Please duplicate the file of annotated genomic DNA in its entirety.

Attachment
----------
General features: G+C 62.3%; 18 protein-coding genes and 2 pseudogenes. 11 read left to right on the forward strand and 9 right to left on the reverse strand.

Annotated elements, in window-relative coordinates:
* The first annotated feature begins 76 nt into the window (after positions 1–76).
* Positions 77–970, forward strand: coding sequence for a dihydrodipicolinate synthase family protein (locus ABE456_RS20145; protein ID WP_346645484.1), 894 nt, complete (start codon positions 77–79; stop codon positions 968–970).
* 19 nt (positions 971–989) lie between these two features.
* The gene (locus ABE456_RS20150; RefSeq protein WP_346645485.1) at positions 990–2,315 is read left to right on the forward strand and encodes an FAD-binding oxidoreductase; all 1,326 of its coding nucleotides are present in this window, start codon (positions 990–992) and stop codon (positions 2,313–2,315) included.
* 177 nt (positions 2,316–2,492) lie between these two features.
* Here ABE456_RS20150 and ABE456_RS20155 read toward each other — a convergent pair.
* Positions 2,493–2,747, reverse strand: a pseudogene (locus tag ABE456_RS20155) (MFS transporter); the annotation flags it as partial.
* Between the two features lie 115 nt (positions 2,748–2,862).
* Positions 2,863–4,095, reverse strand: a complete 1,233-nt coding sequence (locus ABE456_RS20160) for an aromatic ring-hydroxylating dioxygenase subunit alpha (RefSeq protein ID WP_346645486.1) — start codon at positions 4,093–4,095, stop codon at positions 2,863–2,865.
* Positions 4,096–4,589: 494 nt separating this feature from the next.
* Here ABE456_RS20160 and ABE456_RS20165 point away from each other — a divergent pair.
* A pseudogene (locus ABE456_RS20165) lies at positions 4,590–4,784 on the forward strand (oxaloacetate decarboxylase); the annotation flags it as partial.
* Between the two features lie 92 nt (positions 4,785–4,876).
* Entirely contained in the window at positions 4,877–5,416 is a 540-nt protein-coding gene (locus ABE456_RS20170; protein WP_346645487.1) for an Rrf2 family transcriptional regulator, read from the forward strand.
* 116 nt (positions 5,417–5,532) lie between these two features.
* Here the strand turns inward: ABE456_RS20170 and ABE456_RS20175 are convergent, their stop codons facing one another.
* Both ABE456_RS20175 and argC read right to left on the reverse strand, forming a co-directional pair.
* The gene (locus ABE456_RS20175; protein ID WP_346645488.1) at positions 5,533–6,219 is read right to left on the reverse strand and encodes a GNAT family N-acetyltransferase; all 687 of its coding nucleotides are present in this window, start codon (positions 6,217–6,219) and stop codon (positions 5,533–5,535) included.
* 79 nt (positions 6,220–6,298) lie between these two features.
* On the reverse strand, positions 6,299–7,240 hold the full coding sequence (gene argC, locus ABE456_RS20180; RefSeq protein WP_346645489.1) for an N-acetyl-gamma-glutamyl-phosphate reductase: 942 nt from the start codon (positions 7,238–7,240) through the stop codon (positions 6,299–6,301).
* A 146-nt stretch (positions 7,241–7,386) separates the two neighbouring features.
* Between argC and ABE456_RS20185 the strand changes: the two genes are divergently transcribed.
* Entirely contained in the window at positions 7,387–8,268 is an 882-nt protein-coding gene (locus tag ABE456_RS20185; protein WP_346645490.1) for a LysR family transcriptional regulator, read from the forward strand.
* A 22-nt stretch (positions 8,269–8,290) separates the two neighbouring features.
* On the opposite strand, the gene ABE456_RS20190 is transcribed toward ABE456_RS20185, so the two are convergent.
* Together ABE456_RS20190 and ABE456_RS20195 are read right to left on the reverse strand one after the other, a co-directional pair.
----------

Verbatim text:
General features: G+C 62.3%; 18 protein-coding genes and 2 pseudogenes. 11 read left to right on the forward strand and 9 right to left on the reverse strand.

Annotated elements, in window-relative coordinates:
* The first annotated feature begins 76 nt into the window (after positions 1–76).
* Positions 77–970, forward strand: coding sequence for a dihydrodipicolinate synthase family protein (locus ABE456_RS20145; protein ID WP_346645484.1), 894 nt, complete (start codon positions 77–79; stop codon positions 968–970).
* 19 nt (positions 971–989) lie between these two features.
* The gene (locus ABE456_RS20150; RefSeq protein WP_346645485.1) at positions 990–2,315 is read left to right on the forward strand and encodes an FAD-binding oxidoreductase; all 1,326 of its coding nucleotides are present in this window, start codon (positions 990–992) and stop codon (positions 2,313–2,315) included.
* 177 nt (positions 2,316–2,492) lie between these two features.
* Here ABE456_RS20150 and ABE456_RS20155 read toward each other — a convergent pair.
* Positions 2,493–2,747, reverse strand: a pseudogene (locus tag ABE456_RS20155) (MFS transporter); the annotation flags it as partial.
* Between the two features lie 115 nt (positions 2,748–2,862).
* Positions 2,863–4,095, reverse strand: a complete 1,233-nt coding sequence (locus ABE456_RS20160) for an aromatic ring-hydroxylating dioxygenase subunit alpha (RefSeq protein ID WP_346645486.1) — start codon at positions 4,093–4,095, stop codon at positions 2,863–2,865.
* Positions 4,096–4,589: 494 nt separating this feature from the next.
* Here ABE456_RS20160 and ABE456_RS20165 point away from each other — a divergent pair.
* A pseudogene (locus ABE456_RS20165) lies at positions 4,590–4,784 on the forward strand (oxaloacetate decarboxylase); the annotation flags it as partial.
* Between the two features lie 92 nt (positions 4,785–4,876).
* Entirely contained in the window at positions 4,877–5,416 is a 540-nt protein-coding gene (locus ABE456_RS20170; protein WP_346645487.1) for an Rrf2 family transcriptional regulator, read from the forward strand.
* 116 nt (positions 5,417–5,532) lie between these two features.
* Here the strand turns inward: ABE456_RS20170 and ABE456_RS20175 are convergent, their stop codons facing one another.
* Both ABE456_RS20175 and argC read right to left on the reverse strand, forming a co-directional pair.
* The gene (locus ABE456_RS20175; protein ID WP_346645488.1) at positions 5,533–6,219 is read right to left on the reverse strand and encodes a GNAT family N-acetyltransferase; all 687 of its coding nucleotides are present in this window, start codon (positions 6,217–6,219) and stop codon (positions 5,533–5,535) included.
* 79 nt (positions 6,220–6,298) lie between these two features.
* On the reverse strand, positions 6,299–7,240 hold the full coding sequence (gene argC, locus ABE456_RS20180; RefSeq protein WP_346645489.1) for an N-acetyl-gamma-glutamyl-phosphate reductase: 942 nt from the start codon (positions 7,238–7,240) through the stop codon (positions 6,299–6,301).
* A 146-nt stretch (positions 7,241–7,386) separates the two neighbouring features.
* Between argC and ABE456_RS20185 the strand changes: the two genes are divergently transcribed.
* Entirely contained in the window at positions 7,387–8,268 is an 882-nt protein-coding gene (locus tag ABE456_RS20185; protein WP_346645490.1) for a LysR family transcriptional regulator, read from the forward strand.
* A 22-nt stretch (positions 8,269–8,290) separates the two neighbouring features.
* On the opposite strand, the gene ABE456_RS20190 is transcribed toward ABE456_RS20185, so the two are convergent.
* Together ABE456_RS20190 and ABE456_RS20195 are read right to left on the reverse strand one after the other, a co-directional pair.